I quit the game soon after realizing this.
Something like that is sure to happen in the research community, certainly in the military research community, but it's pretty unlikely to become a consumer product. Consumers tend to go for ease of use. 20 years from now the most popular consumer VR products will probably be small lightweight headsets that look like a pair of large sunglasses.
You could also create some pretty convincing additional effects for cheap. Imagine having a $30 variable speed fan pointed at your face while you're playing a game.
how it will make them money.
That, and how the competition won't catch up with you. Be sure to mention any and all patents that you have.
My first thought was Mario. You gotta love being able to break bricks with your head. (Or your fist if you're to believe the instruction booklets, but we all know he really does it with his head.)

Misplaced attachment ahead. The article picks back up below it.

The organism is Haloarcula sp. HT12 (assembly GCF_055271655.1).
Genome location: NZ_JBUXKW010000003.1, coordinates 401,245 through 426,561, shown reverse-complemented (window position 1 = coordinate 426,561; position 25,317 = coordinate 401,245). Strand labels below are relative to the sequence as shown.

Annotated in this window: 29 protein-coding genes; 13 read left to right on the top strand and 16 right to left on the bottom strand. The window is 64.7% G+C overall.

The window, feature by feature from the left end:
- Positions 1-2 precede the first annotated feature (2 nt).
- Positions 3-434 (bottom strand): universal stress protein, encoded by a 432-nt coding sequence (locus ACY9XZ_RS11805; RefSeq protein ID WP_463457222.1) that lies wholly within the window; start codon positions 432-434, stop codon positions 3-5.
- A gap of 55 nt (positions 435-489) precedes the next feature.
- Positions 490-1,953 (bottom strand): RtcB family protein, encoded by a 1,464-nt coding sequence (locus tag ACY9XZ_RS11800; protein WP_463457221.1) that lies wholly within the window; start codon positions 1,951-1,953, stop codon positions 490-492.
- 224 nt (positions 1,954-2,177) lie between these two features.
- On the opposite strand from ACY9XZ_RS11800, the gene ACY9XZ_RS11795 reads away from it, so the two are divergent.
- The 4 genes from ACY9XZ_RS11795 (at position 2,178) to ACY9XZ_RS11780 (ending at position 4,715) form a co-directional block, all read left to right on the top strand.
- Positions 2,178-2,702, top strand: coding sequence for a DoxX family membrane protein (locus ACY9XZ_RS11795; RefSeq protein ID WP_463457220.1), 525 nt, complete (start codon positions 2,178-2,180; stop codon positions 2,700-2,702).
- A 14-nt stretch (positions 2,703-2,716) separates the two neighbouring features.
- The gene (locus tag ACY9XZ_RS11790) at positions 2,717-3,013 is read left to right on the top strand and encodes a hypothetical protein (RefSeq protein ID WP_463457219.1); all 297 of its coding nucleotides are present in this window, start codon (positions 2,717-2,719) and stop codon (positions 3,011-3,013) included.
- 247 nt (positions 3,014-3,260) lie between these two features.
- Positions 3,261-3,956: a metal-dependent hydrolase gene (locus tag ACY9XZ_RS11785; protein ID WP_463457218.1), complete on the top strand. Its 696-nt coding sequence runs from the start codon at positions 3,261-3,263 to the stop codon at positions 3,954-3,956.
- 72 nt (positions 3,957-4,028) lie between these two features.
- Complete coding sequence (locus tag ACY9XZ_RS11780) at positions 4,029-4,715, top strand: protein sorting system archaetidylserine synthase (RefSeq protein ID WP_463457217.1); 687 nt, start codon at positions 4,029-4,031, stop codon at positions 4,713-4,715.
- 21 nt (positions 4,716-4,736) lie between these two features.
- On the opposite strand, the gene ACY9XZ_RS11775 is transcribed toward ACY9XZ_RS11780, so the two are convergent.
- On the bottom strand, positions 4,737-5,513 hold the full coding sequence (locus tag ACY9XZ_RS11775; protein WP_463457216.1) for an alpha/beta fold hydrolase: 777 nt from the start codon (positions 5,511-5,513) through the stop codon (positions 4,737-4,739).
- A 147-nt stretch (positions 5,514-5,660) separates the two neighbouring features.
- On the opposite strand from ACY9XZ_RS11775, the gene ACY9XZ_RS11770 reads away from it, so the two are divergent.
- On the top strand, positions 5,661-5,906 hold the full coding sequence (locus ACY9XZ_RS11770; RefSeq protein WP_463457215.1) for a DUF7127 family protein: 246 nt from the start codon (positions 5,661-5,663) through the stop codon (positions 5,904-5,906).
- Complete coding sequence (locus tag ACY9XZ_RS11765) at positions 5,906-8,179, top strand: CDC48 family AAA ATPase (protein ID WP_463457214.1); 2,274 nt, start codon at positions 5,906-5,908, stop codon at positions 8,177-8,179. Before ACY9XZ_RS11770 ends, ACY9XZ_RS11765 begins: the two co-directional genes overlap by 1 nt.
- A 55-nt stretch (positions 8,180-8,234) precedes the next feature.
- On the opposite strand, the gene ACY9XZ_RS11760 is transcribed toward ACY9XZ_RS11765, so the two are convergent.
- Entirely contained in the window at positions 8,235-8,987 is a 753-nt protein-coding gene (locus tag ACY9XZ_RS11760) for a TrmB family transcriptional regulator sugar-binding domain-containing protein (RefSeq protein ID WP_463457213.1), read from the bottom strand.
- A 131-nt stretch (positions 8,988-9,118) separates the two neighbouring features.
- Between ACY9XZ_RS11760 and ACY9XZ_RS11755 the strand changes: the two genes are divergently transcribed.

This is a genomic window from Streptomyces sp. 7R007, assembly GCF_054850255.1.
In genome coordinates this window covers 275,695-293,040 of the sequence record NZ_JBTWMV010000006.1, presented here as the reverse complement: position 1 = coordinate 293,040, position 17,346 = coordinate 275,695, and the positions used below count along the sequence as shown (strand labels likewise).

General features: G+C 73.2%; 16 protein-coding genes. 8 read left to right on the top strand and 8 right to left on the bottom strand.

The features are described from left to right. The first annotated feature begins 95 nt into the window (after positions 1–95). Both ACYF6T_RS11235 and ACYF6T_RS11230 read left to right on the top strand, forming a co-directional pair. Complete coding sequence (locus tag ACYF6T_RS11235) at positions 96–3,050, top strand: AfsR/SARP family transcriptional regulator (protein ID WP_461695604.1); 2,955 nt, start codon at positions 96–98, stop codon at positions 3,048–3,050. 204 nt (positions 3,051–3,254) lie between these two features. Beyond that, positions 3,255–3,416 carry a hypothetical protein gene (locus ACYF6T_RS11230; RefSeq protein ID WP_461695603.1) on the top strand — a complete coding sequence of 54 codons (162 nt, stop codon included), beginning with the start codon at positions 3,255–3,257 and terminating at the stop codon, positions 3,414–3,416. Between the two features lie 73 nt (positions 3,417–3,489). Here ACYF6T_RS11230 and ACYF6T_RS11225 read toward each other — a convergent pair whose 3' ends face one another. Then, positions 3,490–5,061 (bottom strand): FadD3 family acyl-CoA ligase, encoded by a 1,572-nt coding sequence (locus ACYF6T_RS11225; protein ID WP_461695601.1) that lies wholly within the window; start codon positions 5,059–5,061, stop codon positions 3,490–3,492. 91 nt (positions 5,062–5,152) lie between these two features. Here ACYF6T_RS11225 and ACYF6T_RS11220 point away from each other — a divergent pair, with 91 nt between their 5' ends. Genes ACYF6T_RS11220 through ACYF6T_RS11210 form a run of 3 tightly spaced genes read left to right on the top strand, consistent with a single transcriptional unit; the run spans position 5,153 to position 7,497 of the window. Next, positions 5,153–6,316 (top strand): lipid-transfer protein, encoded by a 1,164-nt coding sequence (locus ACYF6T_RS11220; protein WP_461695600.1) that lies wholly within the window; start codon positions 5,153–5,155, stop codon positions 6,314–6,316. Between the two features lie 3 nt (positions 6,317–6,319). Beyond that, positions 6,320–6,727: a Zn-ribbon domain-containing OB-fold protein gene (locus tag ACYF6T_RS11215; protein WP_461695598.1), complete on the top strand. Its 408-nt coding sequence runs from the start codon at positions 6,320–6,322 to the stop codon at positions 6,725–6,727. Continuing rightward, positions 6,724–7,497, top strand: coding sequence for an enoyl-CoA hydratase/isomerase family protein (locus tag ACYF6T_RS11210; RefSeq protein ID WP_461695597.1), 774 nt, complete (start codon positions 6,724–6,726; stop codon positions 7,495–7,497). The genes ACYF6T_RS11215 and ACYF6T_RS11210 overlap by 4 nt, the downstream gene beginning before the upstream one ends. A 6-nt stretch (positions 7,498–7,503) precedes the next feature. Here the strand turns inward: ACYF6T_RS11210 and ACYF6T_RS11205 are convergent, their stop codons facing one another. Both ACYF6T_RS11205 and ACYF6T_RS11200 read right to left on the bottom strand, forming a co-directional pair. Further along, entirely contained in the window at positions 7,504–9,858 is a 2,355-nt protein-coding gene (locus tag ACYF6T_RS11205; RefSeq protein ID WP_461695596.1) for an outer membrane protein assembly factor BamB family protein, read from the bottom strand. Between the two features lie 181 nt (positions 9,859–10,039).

ZTE is a corporation with close to 100k employees with growing hardware and software businesses. All they lack is a brand, but if Samsung (which used to be the Yugo of home electronics) can be turned into a popular brand, then why not ZTE or Huawei?
But yeah, Firefox OS looks like it's going to be DOA. The fact that this comment is only the 60:th comment is a bad sign. If Mozilla can't get people who read Slashdot excited about their OS then there's probably no hope for it. I suppose ZTE is primarily working with Firefox OS because they want to absorb knowledge from it for their own closed-source in house OS project, or projects, that they are sure to be working on.